Bog, marsh, swamp, fen.

Often these words are used interchangeably, but in reality, each is its own type of wetland, which is a word used to refer to water-saturated landscapes. (Watch: What is a wetland?)

Photo of sunset over everglades

Marsh

A marsh is a wetland that is continually full of water. If you have been to the Florida Everglades, then you have been to a marsh. These areas have soft-stemmed vegetation growing out of the water, because these specific types of plants thrive in soil that is completely saturated with water.

Photo of a swamp

Swamp

A swamp is a type of wetland filled with woody plants. The soil is saturated during the growing season and has standing water other times of the year.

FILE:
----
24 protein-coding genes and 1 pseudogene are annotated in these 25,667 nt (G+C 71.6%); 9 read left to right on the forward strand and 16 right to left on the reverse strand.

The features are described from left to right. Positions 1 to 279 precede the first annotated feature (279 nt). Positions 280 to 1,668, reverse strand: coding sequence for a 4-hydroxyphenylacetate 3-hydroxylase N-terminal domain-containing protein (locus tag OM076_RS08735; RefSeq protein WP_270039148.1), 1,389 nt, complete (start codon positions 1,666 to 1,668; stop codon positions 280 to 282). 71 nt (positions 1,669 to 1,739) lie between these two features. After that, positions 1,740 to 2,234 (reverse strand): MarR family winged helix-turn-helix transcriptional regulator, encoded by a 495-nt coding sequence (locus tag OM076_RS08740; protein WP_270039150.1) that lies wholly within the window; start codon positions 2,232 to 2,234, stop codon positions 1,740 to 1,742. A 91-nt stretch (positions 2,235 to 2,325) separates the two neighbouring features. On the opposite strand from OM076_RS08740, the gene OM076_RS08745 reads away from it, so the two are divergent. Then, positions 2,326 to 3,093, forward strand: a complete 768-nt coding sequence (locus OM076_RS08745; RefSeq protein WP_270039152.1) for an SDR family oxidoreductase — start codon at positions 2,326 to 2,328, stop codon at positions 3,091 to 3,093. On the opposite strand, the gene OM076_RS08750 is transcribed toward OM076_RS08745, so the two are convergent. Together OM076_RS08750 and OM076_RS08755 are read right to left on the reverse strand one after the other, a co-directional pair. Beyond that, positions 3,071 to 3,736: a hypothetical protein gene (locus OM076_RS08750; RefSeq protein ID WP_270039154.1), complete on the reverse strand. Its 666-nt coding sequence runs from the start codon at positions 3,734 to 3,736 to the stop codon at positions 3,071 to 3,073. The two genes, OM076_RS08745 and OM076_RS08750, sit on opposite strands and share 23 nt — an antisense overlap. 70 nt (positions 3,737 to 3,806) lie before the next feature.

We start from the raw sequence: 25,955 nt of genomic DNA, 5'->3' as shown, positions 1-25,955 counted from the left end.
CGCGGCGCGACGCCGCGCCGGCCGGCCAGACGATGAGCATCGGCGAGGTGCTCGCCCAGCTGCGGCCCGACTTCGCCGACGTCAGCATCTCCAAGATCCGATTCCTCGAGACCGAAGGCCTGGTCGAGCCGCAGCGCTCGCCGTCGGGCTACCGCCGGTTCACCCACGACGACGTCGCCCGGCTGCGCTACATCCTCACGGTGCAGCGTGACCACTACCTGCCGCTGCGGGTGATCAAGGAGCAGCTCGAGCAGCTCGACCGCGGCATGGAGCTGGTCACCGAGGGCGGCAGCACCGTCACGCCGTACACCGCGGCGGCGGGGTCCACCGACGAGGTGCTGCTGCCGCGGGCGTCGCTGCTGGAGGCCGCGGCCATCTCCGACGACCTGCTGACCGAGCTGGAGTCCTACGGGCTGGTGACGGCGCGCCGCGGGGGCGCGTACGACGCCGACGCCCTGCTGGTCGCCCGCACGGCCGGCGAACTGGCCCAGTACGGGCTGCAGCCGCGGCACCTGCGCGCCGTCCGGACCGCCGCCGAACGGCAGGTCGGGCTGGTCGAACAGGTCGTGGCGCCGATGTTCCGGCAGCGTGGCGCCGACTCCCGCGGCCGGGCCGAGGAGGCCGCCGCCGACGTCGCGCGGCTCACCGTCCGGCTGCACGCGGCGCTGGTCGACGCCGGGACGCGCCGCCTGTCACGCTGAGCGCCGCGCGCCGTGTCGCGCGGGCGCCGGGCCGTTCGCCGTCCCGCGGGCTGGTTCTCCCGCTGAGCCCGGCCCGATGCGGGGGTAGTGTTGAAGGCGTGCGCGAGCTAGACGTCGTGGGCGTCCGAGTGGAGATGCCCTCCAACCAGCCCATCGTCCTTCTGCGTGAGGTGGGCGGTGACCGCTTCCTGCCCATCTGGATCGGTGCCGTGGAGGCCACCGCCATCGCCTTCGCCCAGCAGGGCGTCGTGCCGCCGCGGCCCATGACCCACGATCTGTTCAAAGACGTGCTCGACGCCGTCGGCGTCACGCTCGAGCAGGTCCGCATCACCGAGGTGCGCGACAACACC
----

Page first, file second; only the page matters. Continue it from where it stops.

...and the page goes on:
Photo of a bog

Bog

Bogs have spongy, peat-moss deposits. They have very acidic water, which is not good for plant growth, and they receive most of their water from precipitation — rain, sleet or snow — rather than from runoff from the landscape, groundwater or streams emptying into the bog.

Photo of a fen

Fen

Fens are peatlands and are fed by groundwater, which makes them less acidic than bogs and more nutrient-rich. They are home to sedges, grasses and rushes, because these plants love constantly saturated soil but not a flooded habitat. Over time, the peat in the fen builds up, and they feel almost bouncy when you walk on them.

(Fen, kame, esker — what do these words mean?)